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Sunday, October 24, 2021

Qatar official: No contact yet from Swiss over World Cup investigation


Construction work at Khalifa Stadium
Khalifa Stadium

Qatar’s World Cup organizers have not been contacted by Swiss investigators during an ongoing probe into the 2018 and 2022 tournaments, a senior official has said.

Nasser Al-Khater, assistant secretary general of the Supreme Committee for Delivery & Legacy, said the Swiss attorney general’s office (OAG) has not been in touch since it launched its corruption investigation in May.

Nearly five months ago, Swiss authorities arrested seven top FIFA officials in Zurich on behalf of the US Department of Justice. Since then, Swiss and US authorities have been conducing separate investigations into FIFA.

Nasser Al Khater
Nasser Al-Khater

At the time, US officials said they had charged 14 people, nine of whom were current or former FIFA executives.

Speaking at a media briefing yesterday, Al-Khater responded “no” when quizzed about whether Qatar had been contacted by the Swiss investigators, although would not further comment on the situation, AFP reported.

“Whatever they require us to cooperate with, we will cooperate with,” he added, according to sports website insidethegames.

Quizzed about his views on the crisis at FIFA, after its President Sepp Blatter was suspended for 90 days earlier this month for so-called “disloyal payments,” Al-Khater said the committee’s focus was on getting a “strong, transparent football governing body going forward.”


Also yesterday, Al-Khater said that Qatar is progressing with plans to build stadiums and put in place the infrastructure needed ahead of 2022.

“Our progress is very, very good. I think we are happy with where we are right now. Seven years out from the tournament, I am very comfortable to say that we are in a very, very good place,” he said, according to AFP.

Construction at Khalifa Stadium
Khalifa Stadium

So far, five stadiums are being built from scratch or remodeled – in Al Wakrah, Al Khor, Education City, Al Rayyan and the Khalifa International Stadium in Aspire Zone.

Khalifa Stadium is the first venue expected to be finished, when reconstruction works are completed next year.

The flagship arena in Lusail City, which will host the opening ceremony and final match of the tournament, is being designed by UK-based architects Foster + Partners, with the official reveal of its renderings expected next year.

Preparations works are underway on the site, with temporary offices built and hoardings erected, the SCDL said last month.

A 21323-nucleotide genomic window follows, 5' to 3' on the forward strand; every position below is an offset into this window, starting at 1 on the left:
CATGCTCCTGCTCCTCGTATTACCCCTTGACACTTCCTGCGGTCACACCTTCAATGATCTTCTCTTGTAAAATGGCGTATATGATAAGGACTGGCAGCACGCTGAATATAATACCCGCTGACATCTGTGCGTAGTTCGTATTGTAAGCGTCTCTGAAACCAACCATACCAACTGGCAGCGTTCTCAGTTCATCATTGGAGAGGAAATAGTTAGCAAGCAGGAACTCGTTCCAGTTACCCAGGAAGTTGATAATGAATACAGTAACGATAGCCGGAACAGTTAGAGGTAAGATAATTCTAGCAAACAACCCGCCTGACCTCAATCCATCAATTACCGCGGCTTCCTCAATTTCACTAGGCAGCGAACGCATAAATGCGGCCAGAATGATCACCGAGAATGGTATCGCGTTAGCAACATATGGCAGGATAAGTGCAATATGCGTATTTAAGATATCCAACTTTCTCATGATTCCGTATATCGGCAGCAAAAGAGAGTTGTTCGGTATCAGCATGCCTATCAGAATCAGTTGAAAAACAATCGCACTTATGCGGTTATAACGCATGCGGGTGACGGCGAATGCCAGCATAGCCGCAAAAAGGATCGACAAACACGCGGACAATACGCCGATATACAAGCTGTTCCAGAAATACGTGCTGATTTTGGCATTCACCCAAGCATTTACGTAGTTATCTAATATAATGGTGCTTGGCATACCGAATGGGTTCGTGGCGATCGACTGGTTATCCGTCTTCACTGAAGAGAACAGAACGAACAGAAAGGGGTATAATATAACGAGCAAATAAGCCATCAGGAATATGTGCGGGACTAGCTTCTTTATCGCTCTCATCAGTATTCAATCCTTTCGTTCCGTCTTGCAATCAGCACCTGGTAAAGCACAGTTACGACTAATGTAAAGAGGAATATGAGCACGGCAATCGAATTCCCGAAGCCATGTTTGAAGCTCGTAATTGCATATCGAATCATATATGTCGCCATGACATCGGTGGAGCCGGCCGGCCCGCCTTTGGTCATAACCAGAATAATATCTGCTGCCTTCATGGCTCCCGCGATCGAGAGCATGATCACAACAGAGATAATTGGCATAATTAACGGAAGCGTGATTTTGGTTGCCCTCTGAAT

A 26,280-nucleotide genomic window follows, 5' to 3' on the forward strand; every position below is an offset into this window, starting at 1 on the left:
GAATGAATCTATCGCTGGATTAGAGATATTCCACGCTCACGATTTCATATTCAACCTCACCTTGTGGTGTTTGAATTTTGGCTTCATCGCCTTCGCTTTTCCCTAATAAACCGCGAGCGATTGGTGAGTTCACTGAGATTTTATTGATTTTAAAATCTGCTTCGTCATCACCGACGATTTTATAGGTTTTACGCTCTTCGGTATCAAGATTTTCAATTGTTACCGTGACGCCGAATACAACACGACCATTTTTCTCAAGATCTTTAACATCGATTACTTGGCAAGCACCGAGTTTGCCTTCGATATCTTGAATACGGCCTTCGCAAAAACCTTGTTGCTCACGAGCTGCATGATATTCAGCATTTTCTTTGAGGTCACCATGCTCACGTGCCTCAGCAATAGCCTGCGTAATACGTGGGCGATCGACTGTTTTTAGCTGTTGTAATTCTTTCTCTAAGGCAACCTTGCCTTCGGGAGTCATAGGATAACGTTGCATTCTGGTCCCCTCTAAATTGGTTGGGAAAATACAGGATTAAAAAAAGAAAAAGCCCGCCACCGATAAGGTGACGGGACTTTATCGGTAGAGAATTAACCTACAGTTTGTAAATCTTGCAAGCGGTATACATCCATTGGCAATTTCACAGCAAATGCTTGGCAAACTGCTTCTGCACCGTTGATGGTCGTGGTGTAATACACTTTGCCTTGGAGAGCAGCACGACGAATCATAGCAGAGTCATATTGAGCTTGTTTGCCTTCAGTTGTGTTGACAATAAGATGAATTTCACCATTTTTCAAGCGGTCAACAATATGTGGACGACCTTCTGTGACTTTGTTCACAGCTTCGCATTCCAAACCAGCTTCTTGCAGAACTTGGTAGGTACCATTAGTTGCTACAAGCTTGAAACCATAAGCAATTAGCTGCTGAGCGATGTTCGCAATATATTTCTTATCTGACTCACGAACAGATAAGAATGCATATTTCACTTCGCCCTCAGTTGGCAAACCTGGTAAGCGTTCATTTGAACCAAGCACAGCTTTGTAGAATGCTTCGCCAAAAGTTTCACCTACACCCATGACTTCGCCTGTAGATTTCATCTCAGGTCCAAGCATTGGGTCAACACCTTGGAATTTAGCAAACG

A full line up of the locations and stadiums for the tournament is expected to be announced by the year-end.

Workers’ rights

Amid ongoing critical coverage of Qatar as host venue of the World Cup, Al-Khater admitted that addressing public perceptions about the state was one of the biggest challenges.

The welfare of construction workers continues to be one of the most contentious issues.

Construction workers eat at Khalifa Stadium
Khalifa Stadium mess hall

The SCDL has a workers’ charter, which outlines minimum standards of housing, nutrition, health and safety which its contractors must follow.

However, many human rights’ campaigners say Qatar should do more to ensure basic provisions for all of its hundreds of thousands of blue-collar workers, not just the fraction of peple employed on World Cup projects.

In response, Al-Khater said:

“I think it’s going to be an uphill battle in terms of improving the public opinion of the World Cup in Qatar, but I think that we’re getting there.

For example, if we take one area of concern, workers’ welfare, I think there’s a lot of criticism. I think a lot of the criticism is exaggerated, but I also think a lot of the criticism is in its place,” insidethegame reported.

Last May, Qatar announced “reforms” to its controversial kafala sponsorship system, which should make it easier for expats to leave the country and change jobs.

However, progress on getting the changes approved by the various government bodies has been slow. Despite achieving Cabinet approval last month, it looks unlikely the legislation will come into force until at least late next year.

“Rome wasn’t built in a day and countries that have had thousands of years of history in terms of civic society, it takes them 15 to 20 years to pass legislation,” Al-Khater said.


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